There are days when I have a horrible day of training. The heat has been KILLING my running lately... I get tired... have to walk and I get side cramps. It's been miserable. But I finish every mile, even if I walk. I might have a bad day during my HIM... and I can pull mentally from my bad training days... if I did it then when I was miserable and in pain... I can do it out on the course.
2007-08-14 9:05 AM
in reply to: #913517

Veteran
146
10025
Texas
Subject: RE: 1/2 Iron Man - What Did You Learn
I'd be interested too in hearing anyone's feedback on the BT beginner HIM training program?  Starting it Monday.
2007-08-14 9:46 AM
in reply to: #913517

User image

Regular
96
252525
Lakewood CO
Subject: RE: 1/2 Iron Man - What Did You Learn

I loosely used the BT beginner HIM program and felt it worked really well for me. 

I also learned that something new can and will happen to you in a race so be prepared for anything and be flexible.



2007-08-15 10:25 AM
in reply to: #913517

User image

Master
1927
100050010010010010025
Chicago
Subject: RE: 1/2 Iron Man - What Did You Learn

I did my first 1/2 IM in 2005. I was so naive. I really thought that after doing tris for two seasons I was ready. Well, I was no where near ready. But I did it anyway. It took me something like 9 hours. I know pathetic but I was about 220 at the time after coming down from 240. My nutrition plan was non-existent. Just gatorade and some gels. Which suited me fine. I had nothing left on the run because I was sooo horrible on the bike. And horrible on the run. I really ended up walking it. (Still I got a 1st place award for the Athena division - go figure!) Here's the RR:

 http://www.beginnertriathlete.com/discussion/forums/thread-view.asp?tid=26977

Now two years later I'm doing the same race again. It's weird but I know more fit than when I did it last time. But I'm not as confident yet. Maybe because now I realize what I'm really in for. There's no naivetee anymore. I actually know what it takes to finish and HIM and what it takes to "race," one. I want to "race," it this year.  I'm curious to see how I do. If I actually make my bike time goal (3:30) and my run time (2:45)  goal. This year I will:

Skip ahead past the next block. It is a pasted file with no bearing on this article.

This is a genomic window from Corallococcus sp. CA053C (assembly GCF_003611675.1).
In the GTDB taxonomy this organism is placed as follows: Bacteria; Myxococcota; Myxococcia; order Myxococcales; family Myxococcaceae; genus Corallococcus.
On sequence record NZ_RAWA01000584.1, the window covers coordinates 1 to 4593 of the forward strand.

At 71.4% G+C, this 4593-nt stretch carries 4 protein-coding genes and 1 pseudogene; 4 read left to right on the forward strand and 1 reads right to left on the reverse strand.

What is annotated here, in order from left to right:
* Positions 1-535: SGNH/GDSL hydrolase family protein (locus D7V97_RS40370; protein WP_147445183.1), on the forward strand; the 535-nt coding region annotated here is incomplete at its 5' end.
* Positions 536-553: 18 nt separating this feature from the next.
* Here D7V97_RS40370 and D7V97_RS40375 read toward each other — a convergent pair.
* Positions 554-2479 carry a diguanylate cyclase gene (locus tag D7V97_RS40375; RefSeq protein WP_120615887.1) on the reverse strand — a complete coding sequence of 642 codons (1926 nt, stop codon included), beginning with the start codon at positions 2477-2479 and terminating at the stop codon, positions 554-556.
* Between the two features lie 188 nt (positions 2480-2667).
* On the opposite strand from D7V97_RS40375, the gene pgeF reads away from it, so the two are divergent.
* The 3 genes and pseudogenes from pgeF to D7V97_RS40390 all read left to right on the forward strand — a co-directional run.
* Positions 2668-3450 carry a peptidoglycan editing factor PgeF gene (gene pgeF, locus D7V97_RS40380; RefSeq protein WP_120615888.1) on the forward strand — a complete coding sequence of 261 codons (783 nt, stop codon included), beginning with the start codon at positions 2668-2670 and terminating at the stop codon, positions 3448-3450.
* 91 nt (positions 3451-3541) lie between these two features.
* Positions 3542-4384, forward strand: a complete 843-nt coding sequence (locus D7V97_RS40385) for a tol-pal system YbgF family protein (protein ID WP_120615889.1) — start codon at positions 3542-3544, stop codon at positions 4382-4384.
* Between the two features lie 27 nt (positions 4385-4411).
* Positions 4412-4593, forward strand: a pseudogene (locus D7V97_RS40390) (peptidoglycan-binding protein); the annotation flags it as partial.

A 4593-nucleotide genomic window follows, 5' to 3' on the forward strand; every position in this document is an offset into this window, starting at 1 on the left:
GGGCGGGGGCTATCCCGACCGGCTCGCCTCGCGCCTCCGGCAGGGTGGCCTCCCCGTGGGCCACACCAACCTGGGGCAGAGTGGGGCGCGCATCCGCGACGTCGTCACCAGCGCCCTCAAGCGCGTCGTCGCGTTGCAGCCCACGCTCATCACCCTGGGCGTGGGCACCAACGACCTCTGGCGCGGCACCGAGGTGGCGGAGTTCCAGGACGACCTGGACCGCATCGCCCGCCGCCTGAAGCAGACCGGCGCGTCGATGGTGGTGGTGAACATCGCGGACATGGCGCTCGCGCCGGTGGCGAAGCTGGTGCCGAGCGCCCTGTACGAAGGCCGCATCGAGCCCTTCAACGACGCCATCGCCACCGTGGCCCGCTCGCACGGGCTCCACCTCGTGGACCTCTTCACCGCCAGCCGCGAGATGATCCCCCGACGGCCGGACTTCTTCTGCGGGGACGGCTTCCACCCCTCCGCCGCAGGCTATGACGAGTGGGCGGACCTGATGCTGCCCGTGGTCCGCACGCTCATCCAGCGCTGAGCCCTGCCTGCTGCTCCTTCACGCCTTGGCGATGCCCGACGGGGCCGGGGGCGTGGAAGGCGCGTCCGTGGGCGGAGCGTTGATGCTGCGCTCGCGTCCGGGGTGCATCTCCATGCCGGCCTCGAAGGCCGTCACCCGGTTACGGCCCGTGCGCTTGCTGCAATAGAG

• actually race - not just compete to complete but compete to reach my goals.
  • actually plan - have a food plan that really works for me based upon training.
  • actually have fun.

I know people have said don't race to beat the clock but I'm really tired of just entering races. This year I've actually been "racing," as in pushing myself beyond what's normal. And it's been working out well. I'm fitter and I hope to prove that I'm faster.

2007-08-15 8:16 PM
in reply to: #924984

User image

Expert
704
500100100
Durham, CA
Subject: RE: 1/2 Iron Man - What Did You Learn

scfsara - 2007-08-14 6:05 AM I'd be interested too in hearing anyone's feedback on the BT beginner HIM training program?  Starting it Monday.

I used the B/T HIM plan and it worked well for me.  I had a pretty consistent base going in, but all in all the plan worked, and was doable with a hectic career and family.

2007-08-15 8:34 PM
in reply to: #913545

User image

Extreme Veteran
362
1001001002525
Security, CO
Subject: RE: 1/2 Iron Man - What Did You Learn
firstnet911 - 2007-08-04 5:16 PM

I learned the hard way that nutrition and hydration are critical in the longer races. I mismanaged mine and completely blew up on the run.
While it was a huge disappointment at the time, it turned out to be the best learning experience I've had.

 

http://www.beginnertriathlete.com/discussion/forums/thread-view.asp?tid=81087



I would agree.... I made 2 out of 3 time goals in my HIM.... I did not have enough fuel for run. Being my first attempt I am respectful of the distance and learned a great deal.
New Thread
General Discussion Triathlon Talk » 1/2 Iron Man - What Did You Learn Rss Feed  
Show Per page
 
 
of 2